This chapter brings Charles Dibdin the Younger centre stage, facilitating an assessment of longer-term changes in the late Georgian cultural economy. The focus is the decline of Dibdin’s management of Sadler’s Wells in the years after 1814. The theatre’s wartime success rested on its spectacular, patriotic, aquatic pantomimes, yet a combination of the tense postwar political climate, the changing social constituency of the area in which the theatre was situated, and an increasing disinclination towards the mixed performances the theatre offered all played a part in the losses the theatre sustained in the late 1810s. The author draws a parallel between the decline of Sadler’s Wells and Dibdin’s poetic romance Young Arthur (1819), which, while enthusiastically received by some, was too much of a ‘medley’ to satisfy others. In both the literary and theatrical fields, tastes were changing, leaving practitioners uncertain of their place in this new theatrical economy.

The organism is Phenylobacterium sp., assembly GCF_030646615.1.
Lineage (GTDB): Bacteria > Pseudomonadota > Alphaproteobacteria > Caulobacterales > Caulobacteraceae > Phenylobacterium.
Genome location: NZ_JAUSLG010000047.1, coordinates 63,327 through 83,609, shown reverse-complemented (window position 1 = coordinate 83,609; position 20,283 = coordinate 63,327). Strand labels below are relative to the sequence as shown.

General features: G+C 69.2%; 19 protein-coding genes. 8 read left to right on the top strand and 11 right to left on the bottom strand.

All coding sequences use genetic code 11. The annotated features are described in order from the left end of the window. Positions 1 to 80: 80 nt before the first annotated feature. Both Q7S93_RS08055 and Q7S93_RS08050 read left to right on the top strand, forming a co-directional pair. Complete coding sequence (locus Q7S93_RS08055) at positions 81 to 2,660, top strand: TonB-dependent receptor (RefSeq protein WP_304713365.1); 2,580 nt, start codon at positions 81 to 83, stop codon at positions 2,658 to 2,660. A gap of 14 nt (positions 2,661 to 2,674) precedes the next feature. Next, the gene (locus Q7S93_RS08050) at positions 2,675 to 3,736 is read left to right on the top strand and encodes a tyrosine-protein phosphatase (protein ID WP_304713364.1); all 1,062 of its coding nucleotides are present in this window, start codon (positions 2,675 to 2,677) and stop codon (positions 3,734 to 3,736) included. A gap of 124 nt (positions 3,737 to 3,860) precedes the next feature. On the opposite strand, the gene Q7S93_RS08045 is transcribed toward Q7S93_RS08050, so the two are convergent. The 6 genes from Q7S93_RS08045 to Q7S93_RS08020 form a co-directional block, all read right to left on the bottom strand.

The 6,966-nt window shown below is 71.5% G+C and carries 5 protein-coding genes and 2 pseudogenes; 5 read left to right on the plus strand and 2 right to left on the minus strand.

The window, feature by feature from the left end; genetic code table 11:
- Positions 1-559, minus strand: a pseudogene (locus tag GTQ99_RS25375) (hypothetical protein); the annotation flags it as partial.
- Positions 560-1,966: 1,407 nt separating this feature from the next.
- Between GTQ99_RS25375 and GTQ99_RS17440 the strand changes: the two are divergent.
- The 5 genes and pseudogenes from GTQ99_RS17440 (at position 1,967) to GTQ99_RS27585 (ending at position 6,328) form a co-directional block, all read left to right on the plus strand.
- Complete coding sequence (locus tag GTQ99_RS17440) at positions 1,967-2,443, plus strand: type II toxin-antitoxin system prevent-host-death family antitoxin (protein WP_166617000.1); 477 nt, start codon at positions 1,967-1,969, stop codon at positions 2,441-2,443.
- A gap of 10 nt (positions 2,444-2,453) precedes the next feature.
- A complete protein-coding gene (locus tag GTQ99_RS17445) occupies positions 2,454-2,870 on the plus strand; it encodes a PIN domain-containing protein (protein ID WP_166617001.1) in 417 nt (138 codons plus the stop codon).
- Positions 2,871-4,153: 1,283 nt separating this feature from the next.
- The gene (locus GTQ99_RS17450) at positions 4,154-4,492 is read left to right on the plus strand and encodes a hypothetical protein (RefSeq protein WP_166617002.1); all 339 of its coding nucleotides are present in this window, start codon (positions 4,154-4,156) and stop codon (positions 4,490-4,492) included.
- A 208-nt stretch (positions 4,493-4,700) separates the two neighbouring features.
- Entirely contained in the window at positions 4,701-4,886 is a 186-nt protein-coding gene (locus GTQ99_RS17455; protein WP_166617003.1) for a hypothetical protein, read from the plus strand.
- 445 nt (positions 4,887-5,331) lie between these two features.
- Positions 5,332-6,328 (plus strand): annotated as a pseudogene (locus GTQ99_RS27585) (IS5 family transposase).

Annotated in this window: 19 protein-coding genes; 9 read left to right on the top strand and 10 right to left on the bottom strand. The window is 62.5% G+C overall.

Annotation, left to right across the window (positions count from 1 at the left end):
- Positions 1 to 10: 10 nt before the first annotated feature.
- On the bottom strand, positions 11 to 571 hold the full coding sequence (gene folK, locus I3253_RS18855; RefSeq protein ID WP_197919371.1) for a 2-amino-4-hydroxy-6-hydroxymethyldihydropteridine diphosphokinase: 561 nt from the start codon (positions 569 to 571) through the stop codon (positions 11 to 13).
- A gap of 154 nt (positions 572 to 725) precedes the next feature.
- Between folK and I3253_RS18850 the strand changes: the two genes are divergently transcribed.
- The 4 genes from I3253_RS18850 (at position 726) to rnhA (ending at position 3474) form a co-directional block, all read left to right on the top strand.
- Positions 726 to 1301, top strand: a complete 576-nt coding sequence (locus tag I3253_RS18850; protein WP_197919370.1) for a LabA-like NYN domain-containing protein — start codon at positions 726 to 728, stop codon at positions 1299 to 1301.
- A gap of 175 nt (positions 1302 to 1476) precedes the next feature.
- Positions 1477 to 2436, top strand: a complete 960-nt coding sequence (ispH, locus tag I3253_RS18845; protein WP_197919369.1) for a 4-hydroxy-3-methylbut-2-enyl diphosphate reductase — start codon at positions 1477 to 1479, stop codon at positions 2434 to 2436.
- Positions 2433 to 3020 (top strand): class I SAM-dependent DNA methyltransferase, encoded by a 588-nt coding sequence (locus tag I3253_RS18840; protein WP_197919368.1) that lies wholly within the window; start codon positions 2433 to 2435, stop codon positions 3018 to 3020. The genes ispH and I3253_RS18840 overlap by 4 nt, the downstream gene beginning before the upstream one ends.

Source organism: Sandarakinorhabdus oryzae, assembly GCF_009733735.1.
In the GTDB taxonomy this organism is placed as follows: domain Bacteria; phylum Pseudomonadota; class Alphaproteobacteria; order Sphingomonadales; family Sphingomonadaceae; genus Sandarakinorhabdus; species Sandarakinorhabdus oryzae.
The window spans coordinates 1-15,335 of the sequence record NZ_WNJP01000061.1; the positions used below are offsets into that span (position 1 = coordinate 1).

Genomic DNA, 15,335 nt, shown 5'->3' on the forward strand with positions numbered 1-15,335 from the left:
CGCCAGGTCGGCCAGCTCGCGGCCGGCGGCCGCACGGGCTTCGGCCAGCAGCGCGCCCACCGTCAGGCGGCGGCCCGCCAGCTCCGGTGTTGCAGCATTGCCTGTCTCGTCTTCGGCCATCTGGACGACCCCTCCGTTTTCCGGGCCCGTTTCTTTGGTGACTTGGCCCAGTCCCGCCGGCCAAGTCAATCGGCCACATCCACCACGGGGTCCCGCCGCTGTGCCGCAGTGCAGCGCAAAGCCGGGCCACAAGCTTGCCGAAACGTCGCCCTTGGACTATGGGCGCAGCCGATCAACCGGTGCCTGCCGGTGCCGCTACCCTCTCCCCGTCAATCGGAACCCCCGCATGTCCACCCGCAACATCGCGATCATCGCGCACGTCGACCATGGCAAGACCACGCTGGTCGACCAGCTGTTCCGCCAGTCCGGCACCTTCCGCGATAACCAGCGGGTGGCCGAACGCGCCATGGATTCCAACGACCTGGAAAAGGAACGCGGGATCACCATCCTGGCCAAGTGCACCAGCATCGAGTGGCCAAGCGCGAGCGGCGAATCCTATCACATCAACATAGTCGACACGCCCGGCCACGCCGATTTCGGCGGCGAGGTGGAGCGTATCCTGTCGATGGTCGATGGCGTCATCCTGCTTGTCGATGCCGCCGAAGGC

Valladares, S. (2018). ‘The Changing Theatrical Economy: Charles Dibdin the Younger at Sadler’s Wells, 1814–19’. In O. Cox Jensen, D. Kennerley, & I. Newman (Eds.), Charles Dibdin and Late Georgian Culture (171-188). Oxford University Press. https://doi.org/10.1093/oso/9780198812425.003.0012